BERLIN – Germany will restart coal-fired power plants and offer incentives to companies to curb natural gas consumption, a new step in the economic war between Europe and Russia.
Berlin unveiled measures after Russia on Sunday cut off gas supply to europe As of last week it punched against European sanctions and military support for Ukraine.
The move, part of a broader strategy launched after the invasion of Ukraine, aims to reduce gas consumption and divert gas delivery to storage facilities to ensure that the country is able to get through the winter. There is sufficient stock.
Gradual cut in Russia’s gas supply Raised the threat of potential fuel shortage If Europe goes into winter with less-than-complete stowage. It has also raised prices, putting additional pressure on economies that are already reeling from high inflation and rising borrowing costs and face the prospect of a recession.
Nord Stream, the main channel of Russian fuel in Europe, has reported a sharp drop in gas supply.
“It is clearly Putin’s strategy to harass us, raise prices and divide us. We will not allow that. We will defend ourselves firmly, accurately and thoughtfully,” said Germany’s economy minister, Robert Hebeck.
Gazprom has attributed this shortcoming missing turbine parts who were stuck in Canada due to sanctions. European officials and analysts rejected the explanation.
Germany imports about 35% of its gas from Russia, down from 55% before the warAccording to estimates by the German government, and uses most of it for heating and manufacturing. Last year, electricity generation using natural gas accounted for about 15% of total public electricity in Germany, Mr Hebeck said, adding that the share of gas in electricity generation is likely to fall this year.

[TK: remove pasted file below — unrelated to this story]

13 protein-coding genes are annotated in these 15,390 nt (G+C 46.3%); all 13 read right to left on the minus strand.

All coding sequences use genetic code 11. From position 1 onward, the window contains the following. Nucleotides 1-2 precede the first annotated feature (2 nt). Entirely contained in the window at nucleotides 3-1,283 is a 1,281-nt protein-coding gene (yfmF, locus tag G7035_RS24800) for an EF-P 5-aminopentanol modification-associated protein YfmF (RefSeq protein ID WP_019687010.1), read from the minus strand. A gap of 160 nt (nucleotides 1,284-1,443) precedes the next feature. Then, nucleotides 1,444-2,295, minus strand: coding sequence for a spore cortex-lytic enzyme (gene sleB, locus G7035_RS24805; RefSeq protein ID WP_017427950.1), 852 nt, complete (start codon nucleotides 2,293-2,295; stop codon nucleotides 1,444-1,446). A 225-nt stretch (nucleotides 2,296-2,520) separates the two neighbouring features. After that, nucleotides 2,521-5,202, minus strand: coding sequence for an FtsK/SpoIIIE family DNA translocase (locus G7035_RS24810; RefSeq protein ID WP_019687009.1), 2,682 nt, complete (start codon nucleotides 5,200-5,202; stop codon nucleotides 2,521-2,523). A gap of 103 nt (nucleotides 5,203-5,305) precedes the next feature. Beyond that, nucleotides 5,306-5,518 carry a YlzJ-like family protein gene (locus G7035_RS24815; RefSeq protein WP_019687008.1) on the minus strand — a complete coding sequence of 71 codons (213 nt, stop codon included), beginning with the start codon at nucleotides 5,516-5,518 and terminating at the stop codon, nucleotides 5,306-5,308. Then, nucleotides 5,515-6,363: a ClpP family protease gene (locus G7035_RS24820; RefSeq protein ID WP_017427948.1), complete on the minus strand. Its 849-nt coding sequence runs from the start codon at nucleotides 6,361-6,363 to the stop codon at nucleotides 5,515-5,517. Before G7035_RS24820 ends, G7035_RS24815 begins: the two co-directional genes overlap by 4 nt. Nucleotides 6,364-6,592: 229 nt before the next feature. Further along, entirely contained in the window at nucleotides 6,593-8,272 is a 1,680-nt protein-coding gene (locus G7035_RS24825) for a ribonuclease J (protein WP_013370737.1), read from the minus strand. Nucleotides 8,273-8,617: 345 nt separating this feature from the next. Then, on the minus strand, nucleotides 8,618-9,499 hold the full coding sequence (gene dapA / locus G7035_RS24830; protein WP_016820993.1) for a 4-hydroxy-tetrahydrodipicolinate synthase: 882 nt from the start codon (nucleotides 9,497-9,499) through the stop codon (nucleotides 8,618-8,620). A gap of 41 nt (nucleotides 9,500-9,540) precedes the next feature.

To accelerate the decline of gas in the electricity mix, Mr Hebek outlined a number of steps the government is taking to reduce dependence on gas and build stores for the coming winter.
In a U-turn for a leader of the environmentalist Green Party, which has campaigned to reduce fossil-fuel use, Mr Hebek said the government should empower utility companies to increase their use of coal-fired power plants. Will make
This would ensure Germany had an alternative source of energy, but would further delay the country’s efforts to reduce carbon emissions.
“It’s bitter,” said Mr Hebek of the need to rely on coal. “But in this situation, it is necessary to reduce the consumption of gas. Gas reserves should be full by winter. Its top priority.”
Mr Hebek said the law affecting the use of coal is expected to be approved in the Bundesrat, the upper house of parliament, on 8 July. The measure expires on March 31, 2024, by which time the government hopes to create a permanent alternative to Russian gas.
Mr Hebek also said that the government would introduce an auction system that would prompt the industry to reduce consumption.
The government did not release any details about how the auction would work, but Mr Hebek said it would start this summer.
Mr Hebek said the new measures are aimed at converting dwindling gas deliveries from Russia into storage tanks used during the winter. Germany is aiming to complete 90% of its gas storage facilities by December. Currently, Germany’s gas storage facilities are about 56% full, Hebeck said.
The measures come on top of a number of steps already announced aimed at reducing Germany’s dependence on Russian gas. Under the schemes framed earlier, the government can provide ration gas for industrial users, if it runs out in winter.
The government has arranged to purchase gas from non-Russian sources and is accelerating the construction of a liquefied natural gas terminal in the North Sea near Wilhelmshaven.
Mr Hebeck said two of the four special ships planned to convert liquefied natural gas that can be fed into the German grid will be commissioned this winter, allowing the country to replenish gas supplies independent of Russia. Will get
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